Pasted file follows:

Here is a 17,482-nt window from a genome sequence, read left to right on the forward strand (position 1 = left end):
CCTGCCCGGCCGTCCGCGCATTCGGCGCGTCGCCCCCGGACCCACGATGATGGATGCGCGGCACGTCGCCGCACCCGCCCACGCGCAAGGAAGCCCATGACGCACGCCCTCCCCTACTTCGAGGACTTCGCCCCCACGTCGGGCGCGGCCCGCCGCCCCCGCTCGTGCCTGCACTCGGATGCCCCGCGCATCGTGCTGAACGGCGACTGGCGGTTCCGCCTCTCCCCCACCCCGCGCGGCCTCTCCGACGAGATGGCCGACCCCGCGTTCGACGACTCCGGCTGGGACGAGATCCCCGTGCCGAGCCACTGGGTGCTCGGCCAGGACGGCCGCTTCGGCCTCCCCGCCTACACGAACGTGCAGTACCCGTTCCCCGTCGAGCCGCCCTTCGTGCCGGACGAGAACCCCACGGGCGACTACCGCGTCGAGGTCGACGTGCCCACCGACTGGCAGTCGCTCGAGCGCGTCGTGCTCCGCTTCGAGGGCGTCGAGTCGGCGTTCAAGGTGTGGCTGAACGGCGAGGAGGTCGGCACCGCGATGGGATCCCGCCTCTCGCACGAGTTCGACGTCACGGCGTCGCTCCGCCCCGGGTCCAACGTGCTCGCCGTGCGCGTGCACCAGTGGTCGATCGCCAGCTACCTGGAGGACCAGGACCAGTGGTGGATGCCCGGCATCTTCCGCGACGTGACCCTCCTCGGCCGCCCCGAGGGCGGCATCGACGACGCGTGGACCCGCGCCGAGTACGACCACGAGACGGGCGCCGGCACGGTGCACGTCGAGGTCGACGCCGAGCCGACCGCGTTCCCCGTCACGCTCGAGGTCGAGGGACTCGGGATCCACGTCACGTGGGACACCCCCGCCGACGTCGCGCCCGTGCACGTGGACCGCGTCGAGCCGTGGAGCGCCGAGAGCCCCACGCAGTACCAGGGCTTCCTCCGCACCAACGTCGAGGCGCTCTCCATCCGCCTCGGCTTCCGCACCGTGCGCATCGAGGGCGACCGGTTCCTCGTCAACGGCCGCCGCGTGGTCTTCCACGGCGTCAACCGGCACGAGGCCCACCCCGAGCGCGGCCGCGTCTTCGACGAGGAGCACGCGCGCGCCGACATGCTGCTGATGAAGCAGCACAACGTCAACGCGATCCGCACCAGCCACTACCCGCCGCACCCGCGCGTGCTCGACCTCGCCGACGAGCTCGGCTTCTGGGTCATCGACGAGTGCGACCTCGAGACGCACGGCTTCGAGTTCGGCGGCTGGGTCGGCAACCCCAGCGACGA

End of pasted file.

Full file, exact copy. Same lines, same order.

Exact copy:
Here is a 17,482-nt window from a genome sequence, read left to right on the forward strand (position 1 = left end):
CCTGCCCGGCCGTCCGCGCATTCGGCGCGTCGCCCCCGGACCCACGATGATGGATGCGCGGCACGTCGCCGCACCCGCCCACGCGCAAGGAAGCCCATGACGCACGCCCTCCCCTACTTCGAGGACTTCGCCCCCACGTCGGGCGCGGCCCGCCGCCCCCGCTCGTGCCTGCACTCGGATGCCCCGCGCATCGTGCTGAACGGCGACTGGCGGTTCCGCCTCTCCCCCACCCCGCGCGGCCTCTCCGACGAGATGGCCGACCCCGCGTTCGACGACTCCGGCTGGGACGAGATCCCCGTGCCGAGCCACTGGGTGCTCGGCCAGGACGGCCGCTTCGGCCTCCCCGCCTACACGAACGTGCAGTACCCGTTCCCCGTCGAGCCGCCCTTCGTGCCGGACGAGAACCCCACGGGCGACTACCGCGTCGAGGTCGACGTGCCCACCGACTGGCAGTCGCTCGAGCGCGTCGTGCTCCGCTTCGAGGGCGTCGAGTCGGCGTTCAAGGTGTGGCTGAACGGCGAGGAGGTCGGCACCGCGATGGGATCCCGCCTCTCGCACGAGTTCGACGTCACGGCGTCGCTCCGCCCCGGGTCCAACGTGCTCGCCGTGCGCGTGCACCAGTGGTCGATCGCCAGCTACCTGGAGGACCAGGACCAGTGGTGGATGCCCGGCATCTTCCGCGACGTGACCCTCCTCGGCCGCCCCGAGGGCGGCATCGACGACGCGTGGACCCGCGCCGAGTACGACCACGAGACGGGCGCCGGCACGGTGCACGTCGAGGTCGACGCCGAGCCGACCGCGTTCCCCGTCACGCTCGAGGTCGAGGGACTCGGGATCCACGTCACGTGGGACACCCCCGCCGACGTCGCGCCCGTGCACGTGGACCGCGTCGAGCCGTGGAGCGCCGAGAGCCCCACGCAGTACCAGGGCTTCCTCCGCACCAACGTCGAGGCGCTCTCCATCCGCCTCGGCTTCCGCACCGTGCGCATCGAGGGCGACCGGTTCCTCGTCAACGGCCGCCGCGTGGTCTTCCACGGCGTCAACCGGCACGAGGCCCACCCCGAGCGCGGCCGCGTCTTCGACGAGGAGCACGCGCGCGCCGACATGCTGCTGATGAAGCAGCACAACGTCAACGCGATCCGCACCAGCCACTACCCGCCGCACCCGCGCGTGCTCGACCTCGCCGACGAGCTCGGCTTCTGGGTCATCGACGAGTGCGACCTCGAGACGCACGGCTTCGAGTTCGGCGGCTGGGTCGGCAACCCCAGCGACGA